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Wilkes Barre, PA 18705

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5 Tips on How to Keep Your Child Healthy During the Winter

Little Wiggles & Giggles Learning Center Encourages Healthy Families

This month, we’d like to share tips on how to keep your child healthy during the winter. Let’s face it—wintertime is synonymous with sickness. In our How You Can Prepare Kids for Winter Weather blog, we described ways to prioritize kids’ safety. Yes, it’s important they layer up, try to prevent nosebleeds, keep hydrated, and minimize exposure for their health and safety. Along those same lines, you should:

  • Ensure little ones get a good night’s sleep.
  • Feed the family a well-balanced diet.
  • Practice contact precautions (wear masks, socially distance, etc.)
  • Sanitize toys and everyday items.
  • Teach proper handwashing and encourage frequency.

Teach Proper Handwashing and Encourage Frequency

Nothing prevents sickness-causing germs better than proper and frequent handwashing. According to the Centers for Disease Control, handwashing with soap “could protect approximately one out of every three young children to get sick with diarrhea.” The CDC also notes handwashing “could protect almost one out of five young children with respiratory infections.” The CDC reports that 1.8 million children under age five die each year from diarrheal diseases and pneumonia. On the CDC website, it says that handwashing reduces:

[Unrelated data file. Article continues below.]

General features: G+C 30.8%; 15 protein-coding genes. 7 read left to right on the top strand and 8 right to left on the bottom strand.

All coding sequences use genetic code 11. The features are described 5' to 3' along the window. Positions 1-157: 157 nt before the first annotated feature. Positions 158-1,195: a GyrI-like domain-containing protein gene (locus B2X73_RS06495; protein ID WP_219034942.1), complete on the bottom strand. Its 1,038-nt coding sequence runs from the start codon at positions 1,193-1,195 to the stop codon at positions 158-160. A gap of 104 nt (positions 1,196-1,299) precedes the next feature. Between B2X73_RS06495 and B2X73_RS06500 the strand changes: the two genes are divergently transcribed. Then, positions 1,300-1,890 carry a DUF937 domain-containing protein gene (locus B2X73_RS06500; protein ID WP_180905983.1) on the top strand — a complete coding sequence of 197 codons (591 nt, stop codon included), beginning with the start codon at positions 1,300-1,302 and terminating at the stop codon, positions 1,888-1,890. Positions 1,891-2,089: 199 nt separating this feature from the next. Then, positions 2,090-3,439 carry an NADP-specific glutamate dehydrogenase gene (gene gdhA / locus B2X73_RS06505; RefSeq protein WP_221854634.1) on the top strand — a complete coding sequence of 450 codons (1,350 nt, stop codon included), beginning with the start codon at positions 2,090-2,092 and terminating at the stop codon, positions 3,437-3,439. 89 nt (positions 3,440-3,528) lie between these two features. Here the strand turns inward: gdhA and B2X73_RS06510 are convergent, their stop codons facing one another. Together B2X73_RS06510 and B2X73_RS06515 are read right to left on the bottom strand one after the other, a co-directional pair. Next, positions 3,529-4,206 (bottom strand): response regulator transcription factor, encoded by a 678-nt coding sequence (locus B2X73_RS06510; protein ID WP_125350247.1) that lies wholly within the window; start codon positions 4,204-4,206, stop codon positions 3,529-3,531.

• Respiratory illnesses in the general population by 16 to 21%.
  • Schoolchildren absenteeism due to gastrointestinal illness by 29 to 57%.

What Exactly is Proper Handwashing?

Proper handwashing takes 20 seconds minimum, with soap and water, to effectively kill germs. After wetting both hands with clean, running water (cold, warm, or hot,) and applying soap, lather up. Be sure to cover the backs of your hands, between your fingers, and under your nails with soap. Scrub both hands for at least 20 seconds. (Hint: “Happy Birthday” and “Itsy Bitsy Spider” take 10 seconds each to hum from beginning to end.) Rinse your hands thoroughly with clean, running water (cold, warm, or hot.) Dry your hands with a clean towel or let them air dry.

How Frequently Should Kiddos Wash Their Hands?

How frequently you should encourage kiddos to wash their hands is at your discretion. We encourage children in our care to wash hands before eating, as well as after using the potty. Handwashing is also recommended post mealtime, after touching animals or garbage, following playtime, and after blowing noses, coughing, or sneezing.

Use Disinfecting Methods to Regularly Sanitize Items Used Everyday

Even with frequent and proper handwashing, germs can still make it into little bodies via contact with everyday items. One way to stave off germ invasions is to sanitize these items. In most cases, just like with hands, soap and water works well to sanitize objects. You might also want to consider using bleach, alcohol wipes, or disinfecting sprays.

Don’t Forget to Sanitize Toys to Keep Your Child Healthy in Winter